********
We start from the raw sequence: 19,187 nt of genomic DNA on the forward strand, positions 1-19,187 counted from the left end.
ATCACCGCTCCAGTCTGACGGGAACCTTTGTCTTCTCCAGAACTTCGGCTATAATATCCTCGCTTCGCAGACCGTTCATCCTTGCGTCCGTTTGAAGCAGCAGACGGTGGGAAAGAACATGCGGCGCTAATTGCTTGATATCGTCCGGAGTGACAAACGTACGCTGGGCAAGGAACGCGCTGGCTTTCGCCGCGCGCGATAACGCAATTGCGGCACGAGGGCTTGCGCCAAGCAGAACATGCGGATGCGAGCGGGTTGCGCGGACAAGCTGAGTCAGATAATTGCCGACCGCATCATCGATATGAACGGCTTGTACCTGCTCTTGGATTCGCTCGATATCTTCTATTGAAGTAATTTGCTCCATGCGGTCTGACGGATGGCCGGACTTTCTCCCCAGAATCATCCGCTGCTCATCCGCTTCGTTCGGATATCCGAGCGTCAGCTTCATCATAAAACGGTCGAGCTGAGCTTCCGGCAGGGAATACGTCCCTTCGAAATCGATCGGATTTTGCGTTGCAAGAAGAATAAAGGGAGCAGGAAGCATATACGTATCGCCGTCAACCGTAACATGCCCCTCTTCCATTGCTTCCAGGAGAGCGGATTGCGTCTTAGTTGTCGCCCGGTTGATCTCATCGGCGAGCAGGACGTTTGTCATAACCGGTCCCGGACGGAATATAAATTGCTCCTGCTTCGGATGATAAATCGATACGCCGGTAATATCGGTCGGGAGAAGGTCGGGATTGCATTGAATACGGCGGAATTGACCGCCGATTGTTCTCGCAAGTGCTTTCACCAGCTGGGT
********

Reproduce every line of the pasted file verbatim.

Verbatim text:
We start from the raw sequence: 19,187 nt of genomic DNA on the forward strand, positions 1-19,187 counted from the left end.
ATCACCGCTCCAGTCTGACGGGAACCTTTGTCTTCTCCAGAACTTCGGCTATAATATCCTCGCTTCGCAGACCGTTCATCCTTGCGTCCGTTTGAAGCAGCAGACGGTGGGAAAGAACATGCGGCGCTAATTGCTTGATATCGTCCGGAGTGACAAACGTACGCTGGGCAAGGAACGCGCTGGCTTTCGCCGCGCGCGATAACGCAATTGCGGCACGAGGGCTTGCGCCAAGCAGAACATGCGGATGCGAGCGGGTTGCGCGGACAAGCTGAGTCAGATAATTGCCGACCGCATCATCGATATGAACGGCTTGTACCTGCTCTTGGATTCGCTCGATATCTTCTATTGAAGTAATTTGCTCCATGCGGTCTGACGGATGGCCGGACTTTCTCCCCAGAATCATCCGCTGCTCATCCGCTTCGTTCGGATATCCGAGCGTCAGCTTCATCATAAAACGGTCGAGCTGAGCTTCCGGCAGGGAATACGTCCCTTCGAAATCGATCGGATTTTGCGTTGCAAGAAGAATAAAGGGAGCAGGAAGCATATACGTATCGCCGTCAACCGTAACATGCCCCTCTTCCATTGCTTCCAGGAGAGCGGATTGCGTCTTAGTTGTCGCCCGGTTGATCTCATCGGCGAGCAGGACGTTTGTCATAACCGGTCCCGGACGGAATATAAATTGCTCCTGCTTCGGATGATAAATCGATACGCCGGTAATATCGGTCGGGAGAAGGTCGGGATTGCATTGAATACGGCGGAATTGACCGCCGATTGTTCTCGCAAGTGCTTTCACCAGCTGGGT